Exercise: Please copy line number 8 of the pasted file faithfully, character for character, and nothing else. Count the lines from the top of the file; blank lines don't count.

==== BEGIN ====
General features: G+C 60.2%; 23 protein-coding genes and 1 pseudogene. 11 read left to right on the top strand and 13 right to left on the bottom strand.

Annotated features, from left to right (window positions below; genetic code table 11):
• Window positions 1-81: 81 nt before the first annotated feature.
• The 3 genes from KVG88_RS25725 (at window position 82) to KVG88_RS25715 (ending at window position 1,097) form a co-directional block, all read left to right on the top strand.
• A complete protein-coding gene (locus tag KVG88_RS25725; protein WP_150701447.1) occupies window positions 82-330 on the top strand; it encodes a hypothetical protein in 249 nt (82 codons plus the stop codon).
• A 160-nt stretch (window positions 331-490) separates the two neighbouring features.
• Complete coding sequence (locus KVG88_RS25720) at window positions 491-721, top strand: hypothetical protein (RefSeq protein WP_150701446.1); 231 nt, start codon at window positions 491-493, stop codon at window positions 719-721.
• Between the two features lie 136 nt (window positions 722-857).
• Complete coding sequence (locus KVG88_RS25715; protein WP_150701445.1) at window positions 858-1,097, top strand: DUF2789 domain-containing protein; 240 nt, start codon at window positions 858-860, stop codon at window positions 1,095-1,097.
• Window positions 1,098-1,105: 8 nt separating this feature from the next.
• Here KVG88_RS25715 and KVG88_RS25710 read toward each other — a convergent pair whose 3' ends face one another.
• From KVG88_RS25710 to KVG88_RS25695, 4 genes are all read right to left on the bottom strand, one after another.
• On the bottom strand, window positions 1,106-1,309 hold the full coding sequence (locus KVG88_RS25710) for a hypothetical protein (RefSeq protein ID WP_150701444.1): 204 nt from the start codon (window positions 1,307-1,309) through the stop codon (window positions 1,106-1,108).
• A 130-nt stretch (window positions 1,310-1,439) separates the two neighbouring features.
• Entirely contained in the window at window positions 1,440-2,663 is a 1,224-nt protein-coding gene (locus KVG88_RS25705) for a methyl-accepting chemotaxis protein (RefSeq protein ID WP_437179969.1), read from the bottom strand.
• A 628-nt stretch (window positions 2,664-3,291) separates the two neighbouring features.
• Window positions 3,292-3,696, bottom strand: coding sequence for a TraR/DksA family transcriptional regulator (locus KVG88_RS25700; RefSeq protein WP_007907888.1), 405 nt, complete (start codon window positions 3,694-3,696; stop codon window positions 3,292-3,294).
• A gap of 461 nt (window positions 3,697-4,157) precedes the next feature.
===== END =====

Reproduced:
• Between the two features lie 136 nt (window positions 722-857).